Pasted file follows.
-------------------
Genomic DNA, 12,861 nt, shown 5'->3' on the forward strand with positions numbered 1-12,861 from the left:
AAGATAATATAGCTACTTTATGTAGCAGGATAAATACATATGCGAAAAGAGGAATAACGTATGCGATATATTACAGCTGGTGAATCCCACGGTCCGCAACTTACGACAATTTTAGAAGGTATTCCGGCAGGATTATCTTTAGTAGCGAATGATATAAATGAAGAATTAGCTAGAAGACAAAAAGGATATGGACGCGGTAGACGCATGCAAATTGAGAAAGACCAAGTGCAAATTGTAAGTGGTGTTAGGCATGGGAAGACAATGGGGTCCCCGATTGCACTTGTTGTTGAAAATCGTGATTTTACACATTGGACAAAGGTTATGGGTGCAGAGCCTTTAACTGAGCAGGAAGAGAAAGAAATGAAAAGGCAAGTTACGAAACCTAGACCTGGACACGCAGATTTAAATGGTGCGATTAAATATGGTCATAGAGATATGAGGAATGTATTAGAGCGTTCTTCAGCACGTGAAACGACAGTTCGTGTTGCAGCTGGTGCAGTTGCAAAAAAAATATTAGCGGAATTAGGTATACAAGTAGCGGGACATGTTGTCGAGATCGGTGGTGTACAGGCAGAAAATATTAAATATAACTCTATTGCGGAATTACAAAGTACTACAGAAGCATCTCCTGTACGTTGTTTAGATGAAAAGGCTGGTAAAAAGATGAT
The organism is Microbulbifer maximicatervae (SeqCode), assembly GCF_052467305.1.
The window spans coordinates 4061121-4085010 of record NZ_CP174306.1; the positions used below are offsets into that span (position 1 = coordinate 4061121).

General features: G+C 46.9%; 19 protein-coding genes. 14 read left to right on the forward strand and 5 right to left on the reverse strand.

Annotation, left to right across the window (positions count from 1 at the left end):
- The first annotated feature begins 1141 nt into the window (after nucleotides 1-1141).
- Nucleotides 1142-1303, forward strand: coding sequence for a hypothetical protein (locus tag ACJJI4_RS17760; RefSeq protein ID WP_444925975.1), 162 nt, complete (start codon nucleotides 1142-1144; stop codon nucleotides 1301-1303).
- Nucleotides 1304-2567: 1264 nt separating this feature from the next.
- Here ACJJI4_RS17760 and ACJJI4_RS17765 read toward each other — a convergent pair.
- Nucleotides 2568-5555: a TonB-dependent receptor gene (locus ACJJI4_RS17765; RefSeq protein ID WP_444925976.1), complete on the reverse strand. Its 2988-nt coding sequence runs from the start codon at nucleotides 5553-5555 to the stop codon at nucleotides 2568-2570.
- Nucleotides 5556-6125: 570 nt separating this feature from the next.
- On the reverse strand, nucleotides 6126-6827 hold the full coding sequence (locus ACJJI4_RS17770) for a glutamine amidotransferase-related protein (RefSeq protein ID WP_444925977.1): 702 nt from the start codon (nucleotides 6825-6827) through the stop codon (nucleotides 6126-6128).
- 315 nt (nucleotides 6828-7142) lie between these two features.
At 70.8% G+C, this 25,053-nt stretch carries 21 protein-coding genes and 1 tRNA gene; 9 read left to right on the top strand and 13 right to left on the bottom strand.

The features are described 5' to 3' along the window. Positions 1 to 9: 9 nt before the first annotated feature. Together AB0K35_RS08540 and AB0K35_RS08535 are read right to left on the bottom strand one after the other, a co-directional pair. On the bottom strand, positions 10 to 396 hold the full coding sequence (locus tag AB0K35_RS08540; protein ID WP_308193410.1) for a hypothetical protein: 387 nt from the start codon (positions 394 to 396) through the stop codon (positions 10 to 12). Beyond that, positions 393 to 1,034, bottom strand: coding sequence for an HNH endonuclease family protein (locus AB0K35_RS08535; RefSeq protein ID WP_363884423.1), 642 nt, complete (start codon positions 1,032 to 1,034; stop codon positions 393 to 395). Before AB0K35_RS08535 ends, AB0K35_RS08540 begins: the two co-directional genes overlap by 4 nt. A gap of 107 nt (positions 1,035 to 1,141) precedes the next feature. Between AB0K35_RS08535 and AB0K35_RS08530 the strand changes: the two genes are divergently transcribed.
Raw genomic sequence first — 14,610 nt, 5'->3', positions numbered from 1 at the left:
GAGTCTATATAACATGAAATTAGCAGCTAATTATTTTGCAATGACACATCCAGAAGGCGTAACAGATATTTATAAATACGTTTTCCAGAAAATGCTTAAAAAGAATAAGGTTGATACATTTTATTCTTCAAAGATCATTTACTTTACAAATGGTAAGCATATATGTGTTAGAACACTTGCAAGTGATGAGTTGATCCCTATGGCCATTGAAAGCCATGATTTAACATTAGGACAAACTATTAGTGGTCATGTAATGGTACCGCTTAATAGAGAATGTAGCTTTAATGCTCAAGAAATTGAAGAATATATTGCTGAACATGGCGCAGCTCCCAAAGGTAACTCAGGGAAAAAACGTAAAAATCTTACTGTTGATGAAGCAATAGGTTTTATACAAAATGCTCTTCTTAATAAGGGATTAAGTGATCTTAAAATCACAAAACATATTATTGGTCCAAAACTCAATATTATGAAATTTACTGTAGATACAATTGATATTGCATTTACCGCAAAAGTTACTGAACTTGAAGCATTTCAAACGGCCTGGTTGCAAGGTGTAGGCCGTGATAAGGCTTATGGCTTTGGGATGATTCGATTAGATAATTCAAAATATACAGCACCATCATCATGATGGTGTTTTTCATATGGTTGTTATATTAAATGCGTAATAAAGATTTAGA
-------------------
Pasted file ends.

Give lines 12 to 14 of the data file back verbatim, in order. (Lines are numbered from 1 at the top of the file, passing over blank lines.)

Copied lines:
- Nucleotides 5556-6125: 570 nt separating this feature from the next.
- On the reverse strand, nucleotides 6126-6827 hold the full coding sequence (locus ACJJI4_RS17770) for a glutamine amidotransferase-related protein (RefSeq protein ID WP_444925977.1): 702 nt from the start codon (nucleotides 6825-6827) through the stop codon (nucleotides 6126-6128).
- 315 nt (nucleotides 6828-7142) lie between these two features.